Fetal Complications Secondary to Maternal Hyperglycemia

If the mother has hyperglycemia, the fetus will be exposed to either sustained hyperglycemia or intermittent periods of hyperglycemia. Both situations prematurely stimulate fetal insulin secretion. The Pedersen hypothesis links maternal hyperglycemia-induced fetal hyperinsulinemia to morbidity of the infant (2). Fetal hyperinsulinemia may cause increased fetal body fat (macrosomia) and, therefore, a difficult delivery, or cause inhibition of pulmonary maturation of surfactant and, therefore, respiratory distress of the neonate. The fetus may also have decreased serum potassium levels caused by the elevated insulin and glucose levels and may, therefore, have cardiac arrhythmias. Neonatal hypoglycemia may cause permanent neurological damage. The maternal postprandial glucose level has been shown to be the most important variable to impact the subsequent risk of neonatal macrosomia (5). When the postprandial glucose levels are maintained below 120 mg/dL 1 h after beginning the meal, the risk of macrosomia is minimized (5).

There is an increased prevalence of congenital anomalies and spontaneous abortions in diabetic women who are in poor glycemic control during the period of fetal organogenesis, which is nearly complete by 7 wk postconception. A woman may not even know she is pregnant at this time. It is for this reason that prepregnancy counseling and planning is essential in diabetic women of childbearing age. Because organogenesis is complete so early on, if a woman presents to her health care team and announces that she has missed her period by only a few days, there is still a chance to prevent cardiac anomalies by swiftly normalizing the glucose levels. However, potential neural tube defects are probably already established by the time the menstrual period is missed.

Glycosylated hemoglobin (HbAlc) values provide the best assessment of the degree of chronic glycemic control, reflecting the average blood glucose concentration during the preceding 6-8 wk. As a result, measurement of HbAlc can, in early pregnancy, estimate the level of glycemic control during the period of fetal organogenesis. There are two important observations in this regard: (1) HbAlc values early in pregnancy are correlated with the rates of spontaneous abortion and major congenital malformations, and (2) normalizing blood glucose concentrations before and early in pregnancy can reduce the risks of spontaneous abortion and congenital malformations nearly to that of the general population (6-12).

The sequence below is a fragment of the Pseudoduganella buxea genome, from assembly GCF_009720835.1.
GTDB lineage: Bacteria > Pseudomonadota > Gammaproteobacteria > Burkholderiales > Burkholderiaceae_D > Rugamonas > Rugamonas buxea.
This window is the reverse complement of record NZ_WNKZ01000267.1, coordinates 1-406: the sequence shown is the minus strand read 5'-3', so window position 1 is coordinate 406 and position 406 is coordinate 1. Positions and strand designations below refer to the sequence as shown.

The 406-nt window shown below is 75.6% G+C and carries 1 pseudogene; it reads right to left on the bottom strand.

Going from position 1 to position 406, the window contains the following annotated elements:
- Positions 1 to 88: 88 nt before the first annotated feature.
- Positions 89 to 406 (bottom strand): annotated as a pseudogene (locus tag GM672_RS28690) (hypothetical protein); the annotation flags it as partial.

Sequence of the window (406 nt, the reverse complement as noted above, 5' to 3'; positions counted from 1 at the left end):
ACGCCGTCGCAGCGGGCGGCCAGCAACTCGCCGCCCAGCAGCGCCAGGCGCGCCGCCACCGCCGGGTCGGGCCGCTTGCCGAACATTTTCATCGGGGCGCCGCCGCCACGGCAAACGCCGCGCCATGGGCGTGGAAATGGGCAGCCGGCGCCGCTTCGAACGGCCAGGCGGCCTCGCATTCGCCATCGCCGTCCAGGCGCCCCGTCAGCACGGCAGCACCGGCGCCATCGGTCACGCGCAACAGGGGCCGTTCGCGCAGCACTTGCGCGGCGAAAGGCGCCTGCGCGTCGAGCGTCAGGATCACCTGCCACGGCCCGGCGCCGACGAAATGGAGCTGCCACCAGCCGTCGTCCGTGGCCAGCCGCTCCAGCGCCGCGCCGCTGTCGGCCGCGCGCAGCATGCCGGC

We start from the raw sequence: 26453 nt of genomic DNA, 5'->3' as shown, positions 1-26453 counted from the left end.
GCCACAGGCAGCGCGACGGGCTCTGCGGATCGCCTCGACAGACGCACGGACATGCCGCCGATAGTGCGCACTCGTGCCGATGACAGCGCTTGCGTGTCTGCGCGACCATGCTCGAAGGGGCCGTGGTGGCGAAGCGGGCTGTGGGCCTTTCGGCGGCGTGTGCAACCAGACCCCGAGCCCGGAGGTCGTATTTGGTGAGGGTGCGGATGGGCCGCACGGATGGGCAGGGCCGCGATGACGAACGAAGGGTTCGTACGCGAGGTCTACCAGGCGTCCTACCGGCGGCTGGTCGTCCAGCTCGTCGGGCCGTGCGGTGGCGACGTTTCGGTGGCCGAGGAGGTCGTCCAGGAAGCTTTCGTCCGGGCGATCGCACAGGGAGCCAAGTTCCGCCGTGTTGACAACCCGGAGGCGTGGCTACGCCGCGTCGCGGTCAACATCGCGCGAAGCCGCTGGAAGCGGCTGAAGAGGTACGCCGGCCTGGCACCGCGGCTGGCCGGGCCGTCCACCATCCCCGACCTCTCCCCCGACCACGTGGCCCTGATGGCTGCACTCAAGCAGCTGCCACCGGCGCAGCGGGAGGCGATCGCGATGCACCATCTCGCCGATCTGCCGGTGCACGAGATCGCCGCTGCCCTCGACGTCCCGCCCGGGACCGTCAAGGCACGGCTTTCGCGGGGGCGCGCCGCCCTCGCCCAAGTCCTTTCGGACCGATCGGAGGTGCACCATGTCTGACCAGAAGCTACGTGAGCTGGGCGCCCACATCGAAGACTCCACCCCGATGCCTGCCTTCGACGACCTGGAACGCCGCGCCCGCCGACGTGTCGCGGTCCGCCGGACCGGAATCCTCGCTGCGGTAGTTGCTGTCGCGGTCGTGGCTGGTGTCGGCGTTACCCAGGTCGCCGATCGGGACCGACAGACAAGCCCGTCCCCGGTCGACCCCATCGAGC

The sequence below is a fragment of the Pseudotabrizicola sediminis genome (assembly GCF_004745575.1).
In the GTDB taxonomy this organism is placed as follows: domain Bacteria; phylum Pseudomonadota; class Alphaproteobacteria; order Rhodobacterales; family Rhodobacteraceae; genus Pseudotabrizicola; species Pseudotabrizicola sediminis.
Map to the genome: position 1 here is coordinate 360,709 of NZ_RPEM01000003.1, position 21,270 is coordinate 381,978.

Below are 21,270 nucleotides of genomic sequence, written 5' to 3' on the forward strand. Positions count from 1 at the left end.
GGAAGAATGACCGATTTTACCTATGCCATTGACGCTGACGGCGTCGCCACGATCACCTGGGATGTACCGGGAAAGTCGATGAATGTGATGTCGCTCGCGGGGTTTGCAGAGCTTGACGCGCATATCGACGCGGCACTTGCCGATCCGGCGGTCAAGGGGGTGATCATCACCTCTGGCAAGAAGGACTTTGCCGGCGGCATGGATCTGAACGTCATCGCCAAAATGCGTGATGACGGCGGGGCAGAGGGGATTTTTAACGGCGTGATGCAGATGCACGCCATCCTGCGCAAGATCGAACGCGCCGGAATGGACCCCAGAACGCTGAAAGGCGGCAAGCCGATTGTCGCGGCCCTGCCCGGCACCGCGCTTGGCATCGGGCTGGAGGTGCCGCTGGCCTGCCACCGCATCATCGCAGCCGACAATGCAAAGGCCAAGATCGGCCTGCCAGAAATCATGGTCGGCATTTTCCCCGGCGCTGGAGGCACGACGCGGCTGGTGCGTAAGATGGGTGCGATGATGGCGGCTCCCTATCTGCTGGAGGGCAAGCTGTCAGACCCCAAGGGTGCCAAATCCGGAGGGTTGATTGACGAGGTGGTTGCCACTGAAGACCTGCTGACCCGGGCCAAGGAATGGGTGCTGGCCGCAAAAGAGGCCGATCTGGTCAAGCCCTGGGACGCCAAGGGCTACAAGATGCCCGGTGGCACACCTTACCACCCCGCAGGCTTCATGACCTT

One report compared 110 women who were already 6-30 wk pregnant at the time of referral, with 84 women recruited before conception and then put on a daily glucose monitoring regimen (13). The mean blood glucose concentration was between 60 and 140 mg/dL (3.3 and 7.8 mmol/L) in 50% of the latter women. The incidence of anomalies was 1.2% in the women recruited before conception vs 10.9% in those first seen during pregnancy. Very similar findings were noted in another study: 1.4% vs 10.4% incidence of congenital abnormalities (14). Major congenital malformations, which either require surgical correction or significantly affect the health of the child, are more common in infants of poorly controlled diabetic mothers (15).

The increased rate of spontaneous abortion in poorly controlled diabetic women is thought to be secondary to hyperglycemia, maternal vascular disease, including uteroplacental insufficiency, and, possibly, immunologic factors (7,16). In addition, animal studies suggest that hyperglycemia regulates the expression of an apoptosis

(programmed cell death) regulatory gene as early as the preimplantation blastocyst stage, resulting in increased DNA fragmentation (17). These findings emphasize the importance of glycemic control at the earliest stages of conception.

Ideally, a diabetic woman would plan her pregnancy so that there is time to create an individualized algorithm of care. When a diabetic woman presents in her first few weeks of pregnancy, there is no time for individualization, and rather rigid protocols must be urgently instituted to provide optimal control within 24-48 h and maintain control thereafter.

Diabetes 2

Diabetes 2

Diabetes is a disease that affects the way your body uses food. Normally, your body converts sugars, starches and other foods into a form of sugar called glucose. Your body uses glucose for fuel. The cells receive the glucose through the bloodstream. They then use insulin a hormone made by the pancreas to absorb the glucose, convert it into energy, and either use it or store it for later use. Learn more...

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